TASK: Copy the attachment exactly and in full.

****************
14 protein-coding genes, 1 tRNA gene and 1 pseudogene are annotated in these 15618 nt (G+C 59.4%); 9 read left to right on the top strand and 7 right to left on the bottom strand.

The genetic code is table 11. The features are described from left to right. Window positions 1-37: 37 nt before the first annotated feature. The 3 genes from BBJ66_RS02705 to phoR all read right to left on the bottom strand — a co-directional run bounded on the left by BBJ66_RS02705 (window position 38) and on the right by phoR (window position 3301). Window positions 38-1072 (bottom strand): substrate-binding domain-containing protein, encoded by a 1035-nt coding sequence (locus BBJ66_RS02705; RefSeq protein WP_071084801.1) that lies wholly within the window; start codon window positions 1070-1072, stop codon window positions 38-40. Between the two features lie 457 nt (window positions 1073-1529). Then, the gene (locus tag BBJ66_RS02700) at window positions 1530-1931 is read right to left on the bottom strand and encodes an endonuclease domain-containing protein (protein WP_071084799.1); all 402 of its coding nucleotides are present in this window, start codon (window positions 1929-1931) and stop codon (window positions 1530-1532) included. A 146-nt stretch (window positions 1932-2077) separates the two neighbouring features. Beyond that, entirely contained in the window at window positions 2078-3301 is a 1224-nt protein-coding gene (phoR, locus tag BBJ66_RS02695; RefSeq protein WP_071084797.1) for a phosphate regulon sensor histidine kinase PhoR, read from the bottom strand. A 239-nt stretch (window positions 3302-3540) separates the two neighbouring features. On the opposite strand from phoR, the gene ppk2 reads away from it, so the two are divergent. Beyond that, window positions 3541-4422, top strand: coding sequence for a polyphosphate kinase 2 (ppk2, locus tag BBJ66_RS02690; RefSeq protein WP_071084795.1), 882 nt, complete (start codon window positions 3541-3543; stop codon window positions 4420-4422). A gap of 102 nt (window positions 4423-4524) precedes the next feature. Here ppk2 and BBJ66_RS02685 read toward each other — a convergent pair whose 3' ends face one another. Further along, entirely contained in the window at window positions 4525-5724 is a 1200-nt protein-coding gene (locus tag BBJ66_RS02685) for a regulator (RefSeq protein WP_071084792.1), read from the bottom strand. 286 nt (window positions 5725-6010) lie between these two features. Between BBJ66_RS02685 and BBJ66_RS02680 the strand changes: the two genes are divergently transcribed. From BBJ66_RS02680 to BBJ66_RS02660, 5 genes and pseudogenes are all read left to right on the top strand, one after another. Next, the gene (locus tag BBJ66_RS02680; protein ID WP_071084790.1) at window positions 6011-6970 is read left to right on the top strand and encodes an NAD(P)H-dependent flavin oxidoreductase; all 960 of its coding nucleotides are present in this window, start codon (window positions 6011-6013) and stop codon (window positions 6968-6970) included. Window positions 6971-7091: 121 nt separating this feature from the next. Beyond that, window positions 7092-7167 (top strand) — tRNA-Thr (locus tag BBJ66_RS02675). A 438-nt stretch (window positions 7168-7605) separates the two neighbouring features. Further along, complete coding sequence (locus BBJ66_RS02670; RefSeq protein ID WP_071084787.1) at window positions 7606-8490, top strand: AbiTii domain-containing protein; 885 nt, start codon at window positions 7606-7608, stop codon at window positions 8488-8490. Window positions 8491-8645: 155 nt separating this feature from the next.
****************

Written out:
14 protein-coding genes, 1 tRNA gene and 1 pseudogene are annotated in these 15618 nt (G+C 59.4%); 9 read left to right on the top strand and 7 right to left on the bottom strand.

The genetic code is table 11. The features are described from left to right. Window positions 1-37: 37 nt before the first annotated feature. The 3 genes from BBJ66_RS02705 to phoR all read right to left on the bottom strand — a co-directional run bounded on the left by BBJ66_RS02705 (window position 38) and on the right by phoR (window position 3301). Window positions 38-1072 (bottom strand): substrate-binding domain-containing protein, encoded by a 1035-nt coding sequence (locus BBJ66_RS02705; RefSeq protein WP_071084801.1) that lies wholly within the window; start codon window positions 1070-1072, stop codon window positions 38-40. Between the two features lie 457 nt (window positions 1073-1529). Then, the gene (locus tag BBJ66_RS02700) at window positions 1530-1931 is read right to left on the bottom strand and encodes an endonuclease domain-containing protein (protein WP_071084799.1); all 402 of its coding nucleotides are present in this window, start codon (window positions 1929-1931) and stop codon (window positions 1530-1532) included. A 146-nt stretch (window positions 1932-2077) separates the two neighbouring features. Beyond that, entirely contained in the window at window positions 2078-3301 is a 1224-nt protein-coding gene (phoR, locus tag BBJ66_RS02695; RefSeq protein WP_071084797.1) for a phosphate regulon sensor histidine kinase PhoR, read from the bottom strand. A 239-nt stretch (window positions 3302-3540) separates the two neighbouring features. On the opposite strand from phoR, the gene ppk2 reads away from it, so the two are divergent. Beyond that, window positions 3541-4422, top strand: coding sequence for a polyphosphate kinase 2 (ppk2, locus tag BBJ66_RS02690; RefSeq protein WP_071084795.1), 882 nt, complete (start codon window positions 3541-3543; stop codon window positions 4420-4422). A gap of 102 nt (window positions 4423-4524) precedes the next feature. Here ppk2 and BBJ66_RS02685 read toward each other — a convergent pair whose 3' ends face one another. Further along, entirely contained in the window at window positions 4525-5724 is a 1200-nt protein-coding gene (locus tag BBJ66_RS02685) for a regulator (RefSeq protein WP_071084792.1), read from the bottom strand. 286 nt (window positions 5725-6010) lie between these two features. Between BBJ66_RS02685 and BBJ66_RS02680 the strand changes: the two genes are divergently transcribed. From BBJ66_RS02680 to BBJ66_RS02660, 5 genes and pseudogenes are all read left to right on the top strand, one after another. Next, the gene (locus tag BBJ66_RS02680; protein ID WP_071084790.1) at window positions 6011-6970 is read left to right on the top strand and encodes an NAD(P)H-dependent flavin oxidoreductase; all 960 of its coding nucleotides are present in this window, start codon (window positions 6011-6013) and stop codon (window positions 6968-6970) included. Window positions 6971-7091: 121 nt separating this feature from the next. Beyond that, window positions 7092-7167 (top strand) — tRNA-Thr (locus tag BBJ66_RS02675). A 438-nt stretch (window positions 7168-7605) separates the two neighbouring features. Further along, complete coding sequence (locus BBJ66_RS02670; RefSeq protein ID WP_071084787.1) at window positions 7606-8490, top strand: AbiTii domain-containing protein; 885 nt, start codon at window positions 7606-7608, stop codon at window positions 8488-8490. Window positions 8491-8645: 155 nt separating this feature from the next.